Solar cells are devices that convert light energy into electrical energy using the photovoltaic effect. There are many different types of solar cells, depending on the materials and technologies used. Some of the most common types of solar cells are:
• Crystalline silicon solar cells (c-Si): These are the first generation of solar cells, and they use silicon as the main semiconductor material. They have high efficiency and durability, but they are also expensive and require a lot of energy to produce. There are two subtypes of c-Si solar cells: monocrystalline (mono-Si) and polycrystalline (poly-Si). Mono-Si solar cells have a single crystal structure, which gives them a higher efficiency and a uniform appearance. Poly-Si solar cells have multiple crystals, which makes them cheaper and easier to produce, but also lowers their efficiency and gives them a grainy appearance.
• Thin-film solar cells (TFSC): These are the second generation of solar cells, and they use thin layers of semiconductor materials, such as amorphous silicon (a-Si), cadmium telluride (CdTe), or copper indium gallium selenide (CIGS), deposited on a substrate, such as glass or metal. They have lower efficiency and durability than c-Si solar cells, but they are also cheaper and more flexible. They can be used in applications where weight, shape, or cost are important factors.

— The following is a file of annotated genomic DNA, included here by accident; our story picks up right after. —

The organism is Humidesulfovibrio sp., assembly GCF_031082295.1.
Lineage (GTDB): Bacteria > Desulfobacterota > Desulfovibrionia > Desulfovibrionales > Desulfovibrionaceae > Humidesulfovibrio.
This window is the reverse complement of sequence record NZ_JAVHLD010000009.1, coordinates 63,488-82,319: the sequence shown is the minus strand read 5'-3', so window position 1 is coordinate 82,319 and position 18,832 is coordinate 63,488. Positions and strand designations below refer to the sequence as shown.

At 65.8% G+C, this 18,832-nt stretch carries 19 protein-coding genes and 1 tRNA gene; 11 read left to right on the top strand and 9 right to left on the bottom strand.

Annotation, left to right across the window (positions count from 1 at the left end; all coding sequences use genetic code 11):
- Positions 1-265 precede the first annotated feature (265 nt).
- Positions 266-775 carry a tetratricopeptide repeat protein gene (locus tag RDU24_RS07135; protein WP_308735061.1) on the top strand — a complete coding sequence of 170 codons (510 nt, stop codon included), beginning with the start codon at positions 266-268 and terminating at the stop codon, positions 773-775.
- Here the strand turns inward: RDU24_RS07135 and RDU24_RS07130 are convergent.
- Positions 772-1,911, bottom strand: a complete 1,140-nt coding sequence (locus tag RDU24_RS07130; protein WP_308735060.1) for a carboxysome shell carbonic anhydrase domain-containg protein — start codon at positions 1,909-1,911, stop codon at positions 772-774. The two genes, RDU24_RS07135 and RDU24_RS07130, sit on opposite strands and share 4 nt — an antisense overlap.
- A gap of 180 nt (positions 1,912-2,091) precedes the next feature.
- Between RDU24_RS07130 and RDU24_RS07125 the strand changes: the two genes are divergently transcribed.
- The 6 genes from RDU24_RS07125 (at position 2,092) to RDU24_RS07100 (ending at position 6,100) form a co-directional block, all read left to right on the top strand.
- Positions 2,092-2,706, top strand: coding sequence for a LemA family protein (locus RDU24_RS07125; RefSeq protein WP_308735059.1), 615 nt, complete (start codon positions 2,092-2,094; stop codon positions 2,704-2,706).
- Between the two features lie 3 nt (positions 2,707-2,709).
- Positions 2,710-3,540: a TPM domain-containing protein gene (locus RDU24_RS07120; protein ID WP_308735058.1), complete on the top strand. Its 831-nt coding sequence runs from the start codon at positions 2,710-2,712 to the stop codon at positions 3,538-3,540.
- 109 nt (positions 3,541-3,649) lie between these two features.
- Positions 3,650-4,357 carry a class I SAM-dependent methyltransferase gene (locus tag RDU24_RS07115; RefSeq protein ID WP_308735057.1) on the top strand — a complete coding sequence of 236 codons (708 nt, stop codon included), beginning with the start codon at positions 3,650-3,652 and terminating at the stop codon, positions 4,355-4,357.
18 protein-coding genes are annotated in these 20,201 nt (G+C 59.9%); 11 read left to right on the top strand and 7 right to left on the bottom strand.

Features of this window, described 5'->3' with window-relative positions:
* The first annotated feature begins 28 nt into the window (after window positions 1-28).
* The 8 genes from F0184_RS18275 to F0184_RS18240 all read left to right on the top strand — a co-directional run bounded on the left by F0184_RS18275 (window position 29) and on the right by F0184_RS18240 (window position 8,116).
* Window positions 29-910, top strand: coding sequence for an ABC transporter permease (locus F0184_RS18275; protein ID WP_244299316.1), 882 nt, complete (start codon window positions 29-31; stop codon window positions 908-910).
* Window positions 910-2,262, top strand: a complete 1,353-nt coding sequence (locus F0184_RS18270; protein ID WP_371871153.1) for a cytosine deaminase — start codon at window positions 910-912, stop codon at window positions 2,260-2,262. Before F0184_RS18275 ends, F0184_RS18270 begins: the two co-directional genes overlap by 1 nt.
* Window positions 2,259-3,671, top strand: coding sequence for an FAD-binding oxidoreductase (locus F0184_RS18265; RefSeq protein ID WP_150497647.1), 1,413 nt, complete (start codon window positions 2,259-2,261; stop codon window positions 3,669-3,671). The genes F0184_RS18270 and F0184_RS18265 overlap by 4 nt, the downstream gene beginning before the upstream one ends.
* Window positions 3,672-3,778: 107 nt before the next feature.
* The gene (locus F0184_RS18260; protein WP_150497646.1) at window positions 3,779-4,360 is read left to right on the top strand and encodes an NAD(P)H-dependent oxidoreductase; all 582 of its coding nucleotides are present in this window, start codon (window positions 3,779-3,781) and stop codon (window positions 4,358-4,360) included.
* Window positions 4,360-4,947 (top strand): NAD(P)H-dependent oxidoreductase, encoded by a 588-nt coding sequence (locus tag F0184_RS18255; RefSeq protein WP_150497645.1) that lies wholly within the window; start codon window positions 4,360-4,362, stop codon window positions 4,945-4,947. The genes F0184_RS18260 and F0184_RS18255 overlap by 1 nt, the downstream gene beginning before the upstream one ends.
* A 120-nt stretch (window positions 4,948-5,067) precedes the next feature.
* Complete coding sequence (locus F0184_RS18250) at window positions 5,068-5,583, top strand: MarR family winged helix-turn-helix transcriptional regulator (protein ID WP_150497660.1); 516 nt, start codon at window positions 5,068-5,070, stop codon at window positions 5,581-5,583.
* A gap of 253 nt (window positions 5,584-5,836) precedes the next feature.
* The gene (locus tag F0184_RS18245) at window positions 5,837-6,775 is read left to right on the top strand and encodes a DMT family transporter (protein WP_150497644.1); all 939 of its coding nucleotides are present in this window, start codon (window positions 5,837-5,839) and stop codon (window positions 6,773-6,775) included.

• Third-generation solar cells: These are the emerging technologies of solar cells, and they use novel materials and concepts, such as organic solar cells (OPV), dye-sensitized solar cells (DSSC), perovskite solar cells, quantum dot solar cells, or biohybrid solar cells. They have the potential to achieve higher efficiency and lower cost than the previous generations, but they also face challenges such as stability, scalability, and environmental impact.
The efficiency of different types of solar cells varies depending on various factors, such as the material quality, the fabrication process, the operating conditions, and the measurement methods. However, some general trends can be observed:
• Crystalline silicon solar cells have the highest efficiency among the commercialized technologies, ranging from 15% to 23%. Monocrystalline silicon solar cells usually have higher efficiency than polycrystalline silicon solar cells.
• Thin-film solar cells have lower efficiency than crystalline silicon solar cells, ranging from 10% to 20%. Among the thin-film technologies, CIGS has the highest efficiency record of 23.35%, followed by CdTe with 22.1%, and a-Si with 14%.
• Third-generation solar cells have not yet reached full commercialization, but some of them have shown promising results in laboratory settings. Perovskite solar cells have achieved an efficiency record of 25.2%, surpassing crystalline silicon solar cells. Dye-sensitized solar cells have reached an efficiency of 14.3%, while organic solar cells have reached an efficiency of 18%.